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How To Spot Scam Calls and Emails Pretending to be HMRC

how-to-spot-scam-calls-and-emails

There are so many scam calls and emails claiming to be HMRC . They are getting more sophisticated all the time, and business owners are falling for them and losing hundreds or thousands of pounds. In this blog post we share some of the most popular scam calls and emails claiming to come from HMRC, so you know what to avoid.

Coronavirus Email Scams from HMRC

There is a phishing campaign where an email claiming to be from HMRC tells the reader they can protect themselves from the pandemic by claiming a tax refund. The email has the gov.uk logo at the top, claims to be from the Government Gateway and offers a hyperlink to claim the tax refund its states you are eligible for.

Coronavirus SMS Scam from HMRC

We have heard of people receiving a ‘goodwill payment’ text claiming to be from HMRC. The SMS claims to be part of the NHS promise to battle COVID-19 with HMRDC issuing a £258 goodwill payment. The text asked the receiver to click the link to apply for this goodwill payment.

Scam Calls From HMRC

Many business owners have received calls from people claiming to be from HMRC. It is an automated phone call scam in which you are told HMRC is filing a lawsuit against you. As the receiver of the call you are asked to press 1 where you can speak to a caseworker and make payment.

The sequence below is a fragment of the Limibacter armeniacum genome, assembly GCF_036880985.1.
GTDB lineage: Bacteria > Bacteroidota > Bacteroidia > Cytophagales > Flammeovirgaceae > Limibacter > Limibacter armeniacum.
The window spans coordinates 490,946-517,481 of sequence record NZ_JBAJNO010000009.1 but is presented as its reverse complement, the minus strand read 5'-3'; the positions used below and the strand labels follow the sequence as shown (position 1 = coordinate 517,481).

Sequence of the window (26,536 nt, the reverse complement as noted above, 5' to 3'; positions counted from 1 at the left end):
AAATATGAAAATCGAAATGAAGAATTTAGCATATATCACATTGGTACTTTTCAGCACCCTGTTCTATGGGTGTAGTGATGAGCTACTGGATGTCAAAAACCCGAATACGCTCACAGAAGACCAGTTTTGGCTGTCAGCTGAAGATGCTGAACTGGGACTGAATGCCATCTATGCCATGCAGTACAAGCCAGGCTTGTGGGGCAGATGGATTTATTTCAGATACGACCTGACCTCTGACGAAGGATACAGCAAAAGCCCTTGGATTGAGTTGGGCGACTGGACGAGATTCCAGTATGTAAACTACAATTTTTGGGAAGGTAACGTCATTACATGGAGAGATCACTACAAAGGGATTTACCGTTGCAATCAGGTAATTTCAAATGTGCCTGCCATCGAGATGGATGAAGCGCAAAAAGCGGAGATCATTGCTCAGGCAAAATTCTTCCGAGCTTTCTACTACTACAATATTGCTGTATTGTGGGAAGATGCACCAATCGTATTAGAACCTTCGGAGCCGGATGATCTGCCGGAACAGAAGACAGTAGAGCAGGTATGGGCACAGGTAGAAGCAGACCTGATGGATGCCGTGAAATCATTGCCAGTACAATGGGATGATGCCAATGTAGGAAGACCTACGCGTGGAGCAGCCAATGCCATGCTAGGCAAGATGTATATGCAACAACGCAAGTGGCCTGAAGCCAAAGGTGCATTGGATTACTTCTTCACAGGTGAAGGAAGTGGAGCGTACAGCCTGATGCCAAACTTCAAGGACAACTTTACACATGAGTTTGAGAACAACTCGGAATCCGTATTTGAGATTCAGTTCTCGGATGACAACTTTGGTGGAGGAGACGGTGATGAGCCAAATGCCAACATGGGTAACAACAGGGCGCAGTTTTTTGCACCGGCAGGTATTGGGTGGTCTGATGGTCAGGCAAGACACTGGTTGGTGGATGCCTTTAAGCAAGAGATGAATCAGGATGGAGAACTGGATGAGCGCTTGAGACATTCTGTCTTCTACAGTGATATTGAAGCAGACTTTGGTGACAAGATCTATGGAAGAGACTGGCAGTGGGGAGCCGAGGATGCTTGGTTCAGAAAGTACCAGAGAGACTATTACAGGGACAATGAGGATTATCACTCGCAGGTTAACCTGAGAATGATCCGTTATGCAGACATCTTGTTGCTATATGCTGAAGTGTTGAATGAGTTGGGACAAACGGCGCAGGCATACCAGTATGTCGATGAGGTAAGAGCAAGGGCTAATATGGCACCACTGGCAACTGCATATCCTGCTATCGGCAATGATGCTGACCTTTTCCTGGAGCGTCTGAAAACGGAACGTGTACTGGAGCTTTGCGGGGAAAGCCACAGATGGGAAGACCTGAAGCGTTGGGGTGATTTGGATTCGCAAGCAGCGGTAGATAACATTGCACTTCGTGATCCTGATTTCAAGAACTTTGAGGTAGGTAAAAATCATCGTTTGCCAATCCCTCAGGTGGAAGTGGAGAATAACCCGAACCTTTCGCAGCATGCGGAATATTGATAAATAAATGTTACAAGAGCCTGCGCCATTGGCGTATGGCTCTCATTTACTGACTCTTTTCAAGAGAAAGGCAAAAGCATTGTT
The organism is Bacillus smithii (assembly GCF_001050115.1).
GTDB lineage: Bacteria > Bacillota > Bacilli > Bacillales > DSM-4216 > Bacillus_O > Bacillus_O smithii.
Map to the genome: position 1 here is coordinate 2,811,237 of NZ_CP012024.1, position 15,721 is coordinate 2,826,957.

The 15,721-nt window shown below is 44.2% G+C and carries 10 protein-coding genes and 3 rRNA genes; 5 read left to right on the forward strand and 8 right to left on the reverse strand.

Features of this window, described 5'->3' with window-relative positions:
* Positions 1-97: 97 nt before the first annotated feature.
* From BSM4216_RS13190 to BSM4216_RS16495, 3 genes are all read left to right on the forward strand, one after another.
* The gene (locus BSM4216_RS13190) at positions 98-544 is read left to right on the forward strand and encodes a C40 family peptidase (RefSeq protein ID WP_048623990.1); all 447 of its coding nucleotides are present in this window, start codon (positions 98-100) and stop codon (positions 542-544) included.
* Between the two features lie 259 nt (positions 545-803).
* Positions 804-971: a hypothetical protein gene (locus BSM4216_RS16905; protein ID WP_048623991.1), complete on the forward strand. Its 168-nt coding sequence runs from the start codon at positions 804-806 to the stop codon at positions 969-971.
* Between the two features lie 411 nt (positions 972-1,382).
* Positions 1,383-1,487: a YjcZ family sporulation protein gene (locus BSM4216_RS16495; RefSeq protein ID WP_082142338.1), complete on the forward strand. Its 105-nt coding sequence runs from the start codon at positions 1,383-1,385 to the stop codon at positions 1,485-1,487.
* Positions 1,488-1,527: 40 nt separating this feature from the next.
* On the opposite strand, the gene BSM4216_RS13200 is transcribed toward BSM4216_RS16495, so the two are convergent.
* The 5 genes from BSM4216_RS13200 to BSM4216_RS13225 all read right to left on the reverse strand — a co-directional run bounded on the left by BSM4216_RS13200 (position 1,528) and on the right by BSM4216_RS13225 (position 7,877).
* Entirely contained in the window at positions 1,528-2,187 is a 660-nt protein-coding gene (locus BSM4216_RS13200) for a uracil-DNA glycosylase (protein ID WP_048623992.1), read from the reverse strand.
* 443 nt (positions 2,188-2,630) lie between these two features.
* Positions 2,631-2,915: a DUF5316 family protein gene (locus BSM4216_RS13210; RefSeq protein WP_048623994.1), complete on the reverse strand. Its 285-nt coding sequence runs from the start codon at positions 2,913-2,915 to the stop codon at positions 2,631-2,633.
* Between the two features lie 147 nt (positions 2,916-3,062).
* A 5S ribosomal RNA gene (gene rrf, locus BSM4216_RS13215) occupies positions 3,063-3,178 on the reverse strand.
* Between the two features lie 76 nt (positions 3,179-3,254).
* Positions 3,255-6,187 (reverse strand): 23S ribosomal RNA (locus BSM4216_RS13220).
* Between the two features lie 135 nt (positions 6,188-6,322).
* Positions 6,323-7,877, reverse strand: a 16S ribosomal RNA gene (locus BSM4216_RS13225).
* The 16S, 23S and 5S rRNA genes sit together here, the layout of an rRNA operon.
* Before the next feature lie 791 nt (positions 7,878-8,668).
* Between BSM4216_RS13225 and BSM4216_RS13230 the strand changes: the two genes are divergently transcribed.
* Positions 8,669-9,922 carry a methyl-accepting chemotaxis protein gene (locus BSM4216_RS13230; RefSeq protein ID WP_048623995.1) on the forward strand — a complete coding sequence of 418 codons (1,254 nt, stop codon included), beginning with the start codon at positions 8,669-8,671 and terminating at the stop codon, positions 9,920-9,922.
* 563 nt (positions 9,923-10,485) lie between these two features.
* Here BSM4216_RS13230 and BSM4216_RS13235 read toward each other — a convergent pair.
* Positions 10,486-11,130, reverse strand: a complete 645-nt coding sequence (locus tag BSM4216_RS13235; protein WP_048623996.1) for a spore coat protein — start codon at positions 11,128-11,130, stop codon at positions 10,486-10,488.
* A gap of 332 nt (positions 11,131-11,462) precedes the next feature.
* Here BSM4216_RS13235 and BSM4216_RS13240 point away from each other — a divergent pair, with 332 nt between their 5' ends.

How To Spot HMRC Scammers

If you receive an email that offers you payment that you weren’t expecting, an unexpected invoice that is overdue payment or a refund from HMRC – double check it. Look at the email address it is from. You may see one of the words in the email address is spelt wrong, for example HMCR instead or HMRC. Never open attachments or respond to these emails. If you’re not sure if it’s a scam call your accountant or HMRC to question or report the email.

It’s important to note that HMRC will never send notification by email, WhatsApp, social media or text about tax refunds or rebates. If you receive an email of this sort from them do not visit the website, do not open any attachments, and do not give them any personal details.

If you receive a call from HMRC ask them to verify who they are. Ask them for the details they have for you and ask for their name and number. You can then call HMRC yourself and ask for this name and number. If you cannot verify the identity of the caller, we recommend you do not speak to them and end the call. You may also want to Google the number that called you. Numbers that are often used by scammers can be found reported on websites.

How To Report HMRC Scammers

If you have received a suspicious call, email or text you need to report it so others can be protected. You can do this by sending details of the call, text of the email to phishing@hmrc.gov.uk. Once you have done this, delete the email or text and block the number from calling you.

Karl Newman

Author Karl Newman

Karl is the owner and founder of Direct Peak and is our Xero Management Accountant in Peterborough. He has over seven years of experience as a Xero Specialist and Management Accountant and a strong background in accountancy, having dealt with financial forecasts, three acquisitions and business plans for multi-million pound companies.

More posts by Karl Newman

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